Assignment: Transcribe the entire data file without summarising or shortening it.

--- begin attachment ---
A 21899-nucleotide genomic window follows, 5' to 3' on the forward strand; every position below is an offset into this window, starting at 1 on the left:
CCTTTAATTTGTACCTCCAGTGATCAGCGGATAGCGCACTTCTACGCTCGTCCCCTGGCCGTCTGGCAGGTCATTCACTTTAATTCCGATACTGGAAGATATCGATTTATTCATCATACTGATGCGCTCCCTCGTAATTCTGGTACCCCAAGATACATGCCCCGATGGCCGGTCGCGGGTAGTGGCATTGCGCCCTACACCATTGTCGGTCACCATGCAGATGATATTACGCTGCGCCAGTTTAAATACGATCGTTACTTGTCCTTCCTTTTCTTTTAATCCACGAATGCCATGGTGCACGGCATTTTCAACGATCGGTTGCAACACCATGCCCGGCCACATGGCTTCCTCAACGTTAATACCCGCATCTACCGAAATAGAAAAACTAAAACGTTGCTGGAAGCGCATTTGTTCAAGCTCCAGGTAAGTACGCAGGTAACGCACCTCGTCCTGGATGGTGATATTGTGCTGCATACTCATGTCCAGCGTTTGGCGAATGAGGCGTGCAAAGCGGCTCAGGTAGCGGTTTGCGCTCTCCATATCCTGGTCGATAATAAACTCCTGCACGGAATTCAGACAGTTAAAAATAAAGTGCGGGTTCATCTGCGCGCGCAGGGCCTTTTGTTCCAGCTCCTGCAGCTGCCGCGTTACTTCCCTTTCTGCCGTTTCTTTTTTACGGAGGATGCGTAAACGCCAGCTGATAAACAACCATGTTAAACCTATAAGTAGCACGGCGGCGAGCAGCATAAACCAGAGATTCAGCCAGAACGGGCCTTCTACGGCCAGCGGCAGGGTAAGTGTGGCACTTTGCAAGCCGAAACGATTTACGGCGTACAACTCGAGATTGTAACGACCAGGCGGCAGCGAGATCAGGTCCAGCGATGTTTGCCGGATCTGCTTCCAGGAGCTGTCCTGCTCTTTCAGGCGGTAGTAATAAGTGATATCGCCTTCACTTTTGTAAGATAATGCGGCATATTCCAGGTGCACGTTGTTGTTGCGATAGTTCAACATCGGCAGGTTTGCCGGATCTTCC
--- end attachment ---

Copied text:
A 21899-nucleotide genomic window follows, 5' to 3' on the forward strand; every position below is an offset into this window, starting at 1 on the left:
CCTTTAATTTGTACCTCCAGTGATCAGCGGATAGCGCACTTCTACGCTCGTCCCCTGGCCGTCTGGCAGGTCATTCACTTTAATTCCGATACTGGAAGATATCGATTTATTCATCATACTGATGCGCTCCCTCGTAATTCTGGTACCCCAAGATACATGCCCCGATGGCCGGTCGCGGGTAGTGGCATTGCGCCCTACACCATTGTCGGTCACCATGCAGATGATATTACGCTGCGCCAGTTTAAATACGATCGTTACTTGTCCTTCCTTTTCTTTTAATCCACGAATGCCATGGTGCACGGCATTTTCAACGATCGGTTGCAACACCATGCCCGGCCACATGGCTTCCTCAACGTTAATACCCGCATCTACCGAAATAGAAAAACTAAAACGTTGCTGGAAGCGCATTTGTTCAAGCTCCAGGTAAGTACGCAGGTAACGCACCTCGTCCTGGATGGTGATATTGTGCTGCATACTCATGTCCAGCGTTTGGCGAATGAGGCGTGCAAAGCGGCTCAGGTAGCGGTTTGCGCTCTCCATATCCTGGTCGATAATAAACTCCTGCACGGAATTCAGACAGTTAAAAATAAAGTGCGGGTTCATCTGCGCGCGCAGGGCCTTTTGTTCCAGCTCCTGCAGCTGCCGCGTTACTTCCCTTTCTGCCGTTTCTTTTTTACGGAGGATGCGTAAACGCCAGCTGATAAACAACCATGTTAAACCTATAAGTAGCACGGCGGCGAGCAGCATAAACCAGAGATTCAGCCAGAACGGGCCTTCTACGGCCAGCGGCAGGGTAAGTGTGGCACTTTGCAAGCCGAAACGATTTACGGCGTACAACTCGAGATTGTAACGACCAGGCGGCAGCGAGATCAGGTCCAGCGATGTTTGCCGGATCTGCTTCCAGGAGCTGTCCTGCTCTTTCAGGCGGTAGTAATAAGTGATATCGCCTTCACTTTTGTAAGATAATGCGGCATATTCCAGGTGCACGTTGTTGTTGCGATAGTTCAACATCGGCAGGTTTGCCGGATCTTCC